Irv Lee (Irvin Lee) Mentoring the UK Private Pilot and South African PPL

Irv Lee - Higherplane Aviation Training ltd

Mentoring the Private Pilot flying in the UK, EASA/NPPL Testing, Renewals & Validations, PPL Masterclasses, Radio Training & Testing, South African Vacation & Licensing advice, Consultancy and much more besides . . . . .

this page is undergoing constant and progressive update from Dec 31st for a few days, massive text changes to cater for leaving EASA.
In the meantime, you may find what you need to know about post-EASA regulations in the "one-sheet catch up" pdf in the tabs on the left.
Pre Preflight Checklist:
EASA licence or not, the pre flying tips are the same, and lots of EASA/National confusions are sorted out with this personal checklist, the ideal safety addition to your flight bag. It also solves a big problem for friends/relatives who never know what to get you as a present. Get them to click on the link for details and ordering. Orders usually delivered in under 2 working days, often next day.
PPL Masterclasses:
We managed to hold three PPL Masterclasses in 2020 (2 at Compton Abbas, 1 at Sherburn) before the Covid19 virus stopped meetings. Supplement your post-virus flying when the time comes with an enjoyable day of deconfusion and clarity. Masterclasses follow demand, so the more pilots ask for one in their area, the quicker one will be held there when meeting restrictions cease. Click on the PPL Masterclass tab to see content, attendee feedback, and register interest.

Warning Update in Progress.

Welcome to Irv Lee's Frequently Asked (EASA) Questions

All answers, unless detailed otherwise in the answer (Q&A assume the pilot posing the question:
  • is a General Aviation ('GA') pilot, licence issued by the UK CAA.
  • flies "S.E.P" (Land based) aircraft (the replacement / successor to the old 'Group A').
  • has a UK issued PPL with SEP(land) rating, with no extra ratings or privileges, unless indicated otherwise.
  • flies 'EASA' aircraft (that is, aircraft with an EASA ARC (these include all the normal rental aircraft), or an EASA Permit (not all that common).
NB: With the UK leaving EASA, G-reg 'EASA' aircraft (eg pa28, c172, etc) are called PART 21 Aircraft now. UK-issued EASA licences are called 'FCL licences' now. So what was up to the end of 2020 a UK EASA PPL flying an EASA G-reg PA28 is now a UK FCL PPL flying a UK Part 21 aircraft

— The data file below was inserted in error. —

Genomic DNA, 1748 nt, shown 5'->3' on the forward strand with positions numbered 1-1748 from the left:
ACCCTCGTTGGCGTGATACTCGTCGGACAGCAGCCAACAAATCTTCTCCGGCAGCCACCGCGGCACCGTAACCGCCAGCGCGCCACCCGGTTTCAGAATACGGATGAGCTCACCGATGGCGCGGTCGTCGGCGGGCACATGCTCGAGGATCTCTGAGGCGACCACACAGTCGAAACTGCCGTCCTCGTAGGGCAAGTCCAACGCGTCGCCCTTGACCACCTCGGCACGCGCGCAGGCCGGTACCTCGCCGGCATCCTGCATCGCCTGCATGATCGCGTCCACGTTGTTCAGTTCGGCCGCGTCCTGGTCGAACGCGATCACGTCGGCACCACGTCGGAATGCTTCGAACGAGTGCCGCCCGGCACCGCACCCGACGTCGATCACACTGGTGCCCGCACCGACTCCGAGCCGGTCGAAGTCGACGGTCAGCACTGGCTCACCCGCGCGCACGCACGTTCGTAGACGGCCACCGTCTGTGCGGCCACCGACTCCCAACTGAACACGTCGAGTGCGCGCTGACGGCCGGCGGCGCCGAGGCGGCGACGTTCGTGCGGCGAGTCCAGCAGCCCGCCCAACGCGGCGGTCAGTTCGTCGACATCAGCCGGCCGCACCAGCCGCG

Disclaimer: These answers have no legal authority and could be superceded or become wrong or redundant at any time. Use these answers only as a base starting point for checking with the relevant authorities. Note that with the many changes brought in by the new 2016 ANO, EASA NCO in August 2016, and changes to FCL in November 2019, small aviation amendments made by the UK in 2021, and Covid19 exemptions, these answers are currently being checked for detailed accuracy. Also, changes are hitting UK GA so fast and frequently that this free site can easily be slightly behind the change curve with one or two rules. My 'one sheet catch up' (see side tabs) is normally quickly brought up to date and should be used for info on Covid 19 exemptions.

For much more detailed information on the combinations of licences/ratings/medicals see the item on the menu on the left for these combinations.
The EASA Qs and the EASA

  1. What can I do in Part 21 (what were EASA) aircraft with my current licence and medical?
    Well, it depends what you have now, and there are so many combinations that there is a separate page for these, see 'Licence Medical Combos' on the left. HOWEVER, from June 2021, you can fly G-reg Part 21 aircraft in UK airspace with either a suitable UK FCL licence or a suitable UK non FCL licence (eg NPPL). Except with permission of the foreign authority a UK issued LAPL(A) is confined to UK airspace. The 'combos' page explains much more.
    Sidelines: I would expect the Channel Islands to declare a UK LAPL(A) is acceptable soon, and there are French laws recently passed about flying historic and older design permit G reg aircraft in France for short periods on the same licences as used in the UK, but refer to your organisation (LAA or BMAA) for latest on that.

  2. As a private pilot with a national (non-FCL) licence, should I apply for a UK LAPL (Light Aircraft Pilot Licence) or a UK FCL PPL?
    You have to be careful at the moment due to 2021 being a year when the CAA are contemplating changes, so what seems right now might change within months! Suppose you have an SSEA rating issued prior to April 8th 2018 (the CAA won't convert an SSEA rating issued from that date) or a UK non-fcl PPL with SEP. The CAA now allows these to fly Part 21 aircraft in the UK. So why convert? Well, there is no current path from NPPL-SSEA to full ICAO PPL except through a UK LAPL(A) and then some extra training. There might be a direct path sometime, but it's up in the air. If you have a UK non FCL PPL, the allowance to fly Part 21 aircraft on a non FCL UK PPL is confined to aircraft that a LAPL(A) could fly (eg: single engine, up to 2000kg), so you might see the point in converting now to an FCL licence, but most hobby pilots will not.

  3. I need to fly a non-G-reg aircraft but only have UK issued PPL. How do I do this legally, even in the UK?
    You cannot do this, even in the UK, unless the registration authority gives you permission, normally called a 'validation' and they can set any sort of rule they want to do this, and time limits on the validation. The most liberal at first glance is the USA, who say that, in the airspace of the country that issued your local licence, you can fly N reg on that licence in the airspace IF that country does not ban it. However, if you are hoping to fly an F or D-reg anywhere including the UK, you cannot do this with a UK licence without a validation (or some sort of permission) from the state of registration.